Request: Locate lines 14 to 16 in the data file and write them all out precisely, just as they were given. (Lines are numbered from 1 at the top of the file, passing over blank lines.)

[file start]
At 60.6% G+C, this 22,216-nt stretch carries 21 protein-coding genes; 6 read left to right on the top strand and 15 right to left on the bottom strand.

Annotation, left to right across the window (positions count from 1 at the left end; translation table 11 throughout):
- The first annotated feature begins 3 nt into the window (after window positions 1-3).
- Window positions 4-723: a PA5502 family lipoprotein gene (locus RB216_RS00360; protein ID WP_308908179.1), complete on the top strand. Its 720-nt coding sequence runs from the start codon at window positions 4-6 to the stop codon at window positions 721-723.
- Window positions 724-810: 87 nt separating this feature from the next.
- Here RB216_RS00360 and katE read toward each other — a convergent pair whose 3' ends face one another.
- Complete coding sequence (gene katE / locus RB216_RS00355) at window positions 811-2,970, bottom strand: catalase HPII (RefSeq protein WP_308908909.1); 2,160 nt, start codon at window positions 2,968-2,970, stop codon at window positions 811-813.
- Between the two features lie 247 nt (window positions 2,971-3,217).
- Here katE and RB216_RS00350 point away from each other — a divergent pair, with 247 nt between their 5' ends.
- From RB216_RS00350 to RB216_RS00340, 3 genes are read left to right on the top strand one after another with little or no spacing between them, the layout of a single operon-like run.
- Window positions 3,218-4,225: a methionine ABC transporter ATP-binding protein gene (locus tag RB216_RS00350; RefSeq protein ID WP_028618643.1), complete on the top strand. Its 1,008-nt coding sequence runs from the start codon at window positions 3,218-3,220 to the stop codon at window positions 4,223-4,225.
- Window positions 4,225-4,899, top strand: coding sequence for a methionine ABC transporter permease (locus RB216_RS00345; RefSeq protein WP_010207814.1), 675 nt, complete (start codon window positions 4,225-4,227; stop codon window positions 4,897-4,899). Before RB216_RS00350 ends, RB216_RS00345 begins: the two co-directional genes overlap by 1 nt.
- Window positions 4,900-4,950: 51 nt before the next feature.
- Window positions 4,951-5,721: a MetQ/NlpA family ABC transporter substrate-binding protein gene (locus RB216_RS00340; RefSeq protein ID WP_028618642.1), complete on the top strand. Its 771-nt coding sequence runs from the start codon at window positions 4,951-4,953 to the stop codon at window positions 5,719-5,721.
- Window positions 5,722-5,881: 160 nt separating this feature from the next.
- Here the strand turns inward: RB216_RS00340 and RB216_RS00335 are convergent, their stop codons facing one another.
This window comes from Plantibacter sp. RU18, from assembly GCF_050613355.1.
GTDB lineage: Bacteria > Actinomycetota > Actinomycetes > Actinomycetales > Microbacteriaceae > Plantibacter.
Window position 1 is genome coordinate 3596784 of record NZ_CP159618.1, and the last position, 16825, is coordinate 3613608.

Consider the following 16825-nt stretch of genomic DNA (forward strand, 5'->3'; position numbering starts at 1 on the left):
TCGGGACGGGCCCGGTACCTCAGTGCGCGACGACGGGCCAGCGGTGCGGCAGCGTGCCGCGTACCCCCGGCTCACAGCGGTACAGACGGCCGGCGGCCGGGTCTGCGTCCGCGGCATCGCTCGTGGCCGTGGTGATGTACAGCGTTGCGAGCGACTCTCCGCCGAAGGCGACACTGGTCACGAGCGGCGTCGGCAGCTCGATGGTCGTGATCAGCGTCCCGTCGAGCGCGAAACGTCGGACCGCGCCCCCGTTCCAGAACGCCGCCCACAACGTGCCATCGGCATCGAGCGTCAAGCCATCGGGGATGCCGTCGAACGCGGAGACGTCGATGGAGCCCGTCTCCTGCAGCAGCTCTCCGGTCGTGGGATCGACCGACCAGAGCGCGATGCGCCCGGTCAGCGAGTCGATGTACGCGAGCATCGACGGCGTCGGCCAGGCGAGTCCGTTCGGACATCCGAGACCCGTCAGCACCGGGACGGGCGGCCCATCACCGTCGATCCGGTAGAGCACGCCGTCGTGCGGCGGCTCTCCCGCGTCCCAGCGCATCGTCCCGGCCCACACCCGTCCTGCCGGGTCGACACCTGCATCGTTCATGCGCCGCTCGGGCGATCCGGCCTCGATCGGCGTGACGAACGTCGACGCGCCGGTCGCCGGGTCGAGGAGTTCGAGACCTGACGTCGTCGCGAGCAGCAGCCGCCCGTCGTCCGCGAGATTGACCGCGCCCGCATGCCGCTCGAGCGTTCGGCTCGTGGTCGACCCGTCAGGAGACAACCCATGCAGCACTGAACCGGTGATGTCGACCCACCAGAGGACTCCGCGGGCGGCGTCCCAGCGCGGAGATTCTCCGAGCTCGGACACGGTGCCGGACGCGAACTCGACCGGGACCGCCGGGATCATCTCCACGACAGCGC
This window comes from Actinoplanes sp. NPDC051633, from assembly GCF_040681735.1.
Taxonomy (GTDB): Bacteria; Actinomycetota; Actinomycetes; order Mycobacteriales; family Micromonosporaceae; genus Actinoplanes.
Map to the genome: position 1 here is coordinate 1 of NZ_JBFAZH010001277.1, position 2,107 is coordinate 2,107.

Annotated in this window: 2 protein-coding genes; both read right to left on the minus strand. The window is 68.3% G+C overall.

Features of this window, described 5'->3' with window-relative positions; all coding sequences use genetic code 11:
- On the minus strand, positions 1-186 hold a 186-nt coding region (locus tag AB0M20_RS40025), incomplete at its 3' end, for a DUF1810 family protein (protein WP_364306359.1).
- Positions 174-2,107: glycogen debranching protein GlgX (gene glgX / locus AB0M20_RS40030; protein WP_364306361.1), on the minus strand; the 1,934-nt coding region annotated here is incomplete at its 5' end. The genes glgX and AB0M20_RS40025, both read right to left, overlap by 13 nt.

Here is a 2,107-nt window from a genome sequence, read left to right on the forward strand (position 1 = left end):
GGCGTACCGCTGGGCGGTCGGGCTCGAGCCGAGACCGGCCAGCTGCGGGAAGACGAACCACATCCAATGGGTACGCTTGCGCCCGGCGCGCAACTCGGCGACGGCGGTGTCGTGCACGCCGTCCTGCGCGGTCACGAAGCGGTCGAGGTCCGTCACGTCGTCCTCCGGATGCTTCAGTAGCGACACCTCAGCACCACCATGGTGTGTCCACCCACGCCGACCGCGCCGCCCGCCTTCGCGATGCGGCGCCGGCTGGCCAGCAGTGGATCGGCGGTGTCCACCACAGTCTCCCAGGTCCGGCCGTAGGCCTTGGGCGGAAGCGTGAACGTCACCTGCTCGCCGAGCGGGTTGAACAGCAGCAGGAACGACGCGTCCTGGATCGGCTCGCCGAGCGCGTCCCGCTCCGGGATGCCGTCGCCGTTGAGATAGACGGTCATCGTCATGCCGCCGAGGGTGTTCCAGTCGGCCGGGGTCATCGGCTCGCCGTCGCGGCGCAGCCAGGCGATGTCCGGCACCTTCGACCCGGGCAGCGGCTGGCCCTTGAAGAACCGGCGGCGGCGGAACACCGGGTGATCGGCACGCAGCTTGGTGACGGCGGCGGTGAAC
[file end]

- Window positions 4,951-5,721: a MetQ/NlpA family ABC transporter substrate-binding protein gene (locus RB216_RS00340; RefSeq protein ID WP_028618642.1), complete on the top strand. Its 771-nt coding sequence runs from the start codon at window positions 4,951-4,953 to the stop codon at window positions 5,719-5,721.
- Window positions 5,722-5,881: 160 nt separating this feature from the next.
- Here the strand turns inward: RB216_RS00340 and RB216_RS00335 are convergent, their stop codons facing one another.